- force or speed of movement; impetus, as of a physical object or course of events: The car gained momentum going downhill. Her career lost momentum after two unsuccessful films.
- Also called linear momentum. Mechanics. a quantity expressing the motion of a body or system, equal to the product of the mass of a body and its velocity, and for a system equal to the vector sum of the products of mass and velocity of each particle in the system.
- Philosophy. moment(def 7).
Origin of momentum
Examples from the Web for momentum
In conversation, her ideas emerge at a roiling boil that often takes on a momentum of its own.Daphne Merkin on Lena Dunham, Book Criticism, and Self-Examination
December 26, 2014
But in 2014, numerous states passed common-sense public safety laws, showing that the momentum for gun safety is building.The NRA’s Twisted List for Santa
December 23, 2014
Currency problems are procyclical, which is to say that they create their own momentum.Putin Can’t Bully or Bomb a Recession
December 16, 2014
Doing three in a row got a momentum going and I want to keep that momentum going.‘No Regrets’: Peter Jackson Says Goodbye to Middle-Earth
December 4, 2014
Bolstered by the momentum of Savage, Masters continued to accumulate up-and-coming conservative talent.The Godfather of Right-Wing Radio
November 23, 2014
All are full of the momentum which they have caught from their mode of conveyance.The Old Apple Dealer (From "Mosses From An Old Manse")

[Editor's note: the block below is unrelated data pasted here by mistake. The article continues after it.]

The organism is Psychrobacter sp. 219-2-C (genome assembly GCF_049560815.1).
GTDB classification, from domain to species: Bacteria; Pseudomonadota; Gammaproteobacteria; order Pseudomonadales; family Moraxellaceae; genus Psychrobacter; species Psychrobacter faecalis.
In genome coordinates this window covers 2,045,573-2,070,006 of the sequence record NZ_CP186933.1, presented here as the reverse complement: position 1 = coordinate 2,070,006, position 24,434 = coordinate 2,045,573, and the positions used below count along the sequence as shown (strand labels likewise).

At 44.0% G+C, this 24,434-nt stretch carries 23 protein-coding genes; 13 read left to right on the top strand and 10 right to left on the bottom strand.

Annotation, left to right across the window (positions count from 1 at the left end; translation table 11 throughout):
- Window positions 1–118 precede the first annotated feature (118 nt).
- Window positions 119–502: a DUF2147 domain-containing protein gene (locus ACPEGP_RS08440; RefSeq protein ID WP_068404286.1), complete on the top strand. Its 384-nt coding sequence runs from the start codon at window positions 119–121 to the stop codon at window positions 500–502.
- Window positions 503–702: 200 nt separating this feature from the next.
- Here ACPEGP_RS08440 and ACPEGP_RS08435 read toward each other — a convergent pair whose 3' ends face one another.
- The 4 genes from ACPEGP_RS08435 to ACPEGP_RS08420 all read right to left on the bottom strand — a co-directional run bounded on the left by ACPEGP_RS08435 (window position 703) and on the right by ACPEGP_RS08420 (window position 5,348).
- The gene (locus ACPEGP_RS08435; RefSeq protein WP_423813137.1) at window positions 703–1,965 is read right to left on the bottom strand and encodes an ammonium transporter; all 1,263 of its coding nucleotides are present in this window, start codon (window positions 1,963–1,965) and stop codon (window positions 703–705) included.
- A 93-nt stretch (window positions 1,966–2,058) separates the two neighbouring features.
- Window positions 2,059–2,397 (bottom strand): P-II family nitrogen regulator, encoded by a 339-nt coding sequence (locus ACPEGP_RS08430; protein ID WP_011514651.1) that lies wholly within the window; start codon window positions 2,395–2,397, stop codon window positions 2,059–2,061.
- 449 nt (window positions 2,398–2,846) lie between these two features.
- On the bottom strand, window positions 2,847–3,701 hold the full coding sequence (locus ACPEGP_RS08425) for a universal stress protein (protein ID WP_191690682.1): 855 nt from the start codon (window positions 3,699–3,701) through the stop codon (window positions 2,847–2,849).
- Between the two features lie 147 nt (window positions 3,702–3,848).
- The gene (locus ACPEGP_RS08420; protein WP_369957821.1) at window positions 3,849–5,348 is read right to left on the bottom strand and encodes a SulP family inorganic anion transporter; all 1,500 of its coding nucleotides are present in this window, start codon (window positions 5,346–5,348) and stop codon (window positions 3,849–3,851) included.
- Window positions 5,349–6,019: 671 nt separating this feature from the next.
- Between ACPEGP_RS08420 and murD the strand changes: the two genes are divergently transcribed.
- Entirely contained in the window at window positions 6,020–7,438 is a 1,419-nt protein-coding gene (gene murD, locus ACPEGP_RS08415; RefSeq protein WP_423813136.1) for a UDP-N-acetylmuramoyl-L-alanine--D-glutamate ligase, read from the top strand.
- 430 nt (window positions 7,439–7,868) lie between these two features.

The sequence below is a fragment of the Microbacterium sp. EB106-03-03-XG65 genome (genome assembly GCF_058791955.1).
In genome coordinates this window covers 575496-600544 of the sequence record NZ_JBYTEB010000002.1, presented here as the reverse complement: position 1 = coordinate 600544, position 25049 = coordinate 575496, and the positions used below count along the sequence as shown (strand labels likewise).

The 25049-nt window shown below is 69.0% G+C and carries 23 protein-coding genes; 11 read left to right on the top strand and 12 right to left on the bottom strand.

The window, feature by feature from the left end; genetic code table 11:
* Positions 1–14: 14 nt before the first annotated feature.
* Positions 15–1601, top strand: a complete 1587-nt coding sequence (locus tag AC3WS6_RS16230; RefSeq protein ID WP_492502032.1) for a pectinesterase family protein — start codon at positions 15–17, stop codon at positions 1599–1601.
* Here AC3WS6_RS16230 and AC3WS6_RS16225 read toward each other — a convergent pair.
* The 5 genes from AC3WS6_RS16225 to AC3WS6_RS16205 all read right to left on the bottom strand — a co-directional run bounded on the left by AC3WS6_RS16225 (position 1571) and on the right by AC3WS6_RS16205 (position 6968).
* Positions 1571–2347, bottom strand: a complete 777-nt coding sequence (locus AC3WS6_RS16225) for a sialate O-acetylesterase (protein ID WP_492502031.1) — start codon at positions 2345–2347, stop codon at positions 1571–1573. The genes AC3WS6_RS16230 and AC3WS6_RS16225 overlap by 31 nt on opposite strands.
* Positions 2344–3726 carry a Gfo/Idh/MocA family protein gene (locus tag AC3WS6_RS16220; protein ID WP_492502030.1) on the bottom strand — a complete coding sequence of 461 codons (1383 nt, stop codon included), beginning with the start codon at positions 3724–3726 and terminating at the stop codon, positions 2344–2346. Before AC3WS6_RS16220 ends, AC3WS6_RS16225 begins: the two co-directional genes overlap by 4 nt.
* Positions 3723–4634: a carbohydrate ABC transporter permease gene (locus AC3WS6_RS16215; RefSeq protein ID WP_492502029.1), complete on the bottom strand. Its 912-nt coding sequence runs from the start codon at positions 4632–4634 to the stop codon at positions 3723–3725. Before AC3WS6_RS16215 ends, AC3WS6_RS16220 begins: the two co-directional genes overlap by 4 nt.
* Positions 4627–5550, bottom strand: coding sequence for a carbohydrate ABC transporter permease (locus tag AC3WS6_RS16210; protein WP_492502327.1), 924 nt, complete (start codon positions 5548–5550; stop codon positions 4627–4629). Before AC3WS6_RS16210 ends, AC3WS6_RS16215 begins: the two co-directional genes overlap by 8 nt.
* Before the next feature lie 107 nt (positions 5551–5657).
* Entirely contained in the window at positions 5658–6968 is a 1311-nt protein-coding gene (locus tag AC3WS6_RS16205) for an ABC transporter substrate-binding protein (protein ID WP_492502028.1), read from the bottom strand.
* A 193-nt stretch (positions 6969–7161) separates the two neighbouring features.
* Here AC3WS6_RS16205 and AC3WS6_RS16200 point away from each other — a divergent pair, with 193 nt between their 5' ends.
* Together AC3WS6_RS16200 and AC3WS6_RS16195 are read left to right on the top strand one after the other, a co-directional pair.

The ball once started gained size and momentum as it progressed.The Monster Men
Edgar Rice Burroughs
When within a few rods of each other we ceased paddling, and drifted by with the momentum.The Forest
Stewart Edward White
The momentum of the flywheel A pushes the piston upward, closing these holes.Boys' Book of Model Boats
Raymond Francis Yates
The momentum acquired seems to serve for the balance of the year.College Teaching
- physics the product of a body's mass and its velocitySymbol: p See also angular momentum
- the impetus of a body resulting from its motion
- driving power or strength
Word Origin and History for momentum
1690s, scientific use in mechanics, "quantity of motion of a moving body," from Latin momentum "movement, moving power" (see moment). Figurative use dates from 1782.
- A vector quantity that expresses the relation of the velocity of a body, wave, field, or other physical system, to its energy. The direction of the momentum of a single object indicates the direction of its motion. Momentum is a conserved quantity (it remains constant unless acted upon by an outside force), and is related by Noether's theorem to translational invariance. In classical mechanics, momentum is defined as mass times velocity. The theory of Special Relativity uses the concept of relativistic mass. The momentum of photons, which are massless, is equal to their energy divided by the speed of light. In quantum mechanics, momentum more generally refers to a mathematical operator applied to the wave equation describing a physical system and corresponding to an observable; solutions to the equation using this operator provide the vector quantity traditionally called momentum. In all of these applications, momentum is sometimes called linear momentum. See also angular momentum impulse.
In physics, the property or tendency of a moving object to continue moving. For an object moving in a line, the momentum is the mass of the object multiplied by its velocity (linear momentum); thus, a slowly moving, very massive body and a rapidly moving, light body can have the same momentum. (See Newton's laws of motion.)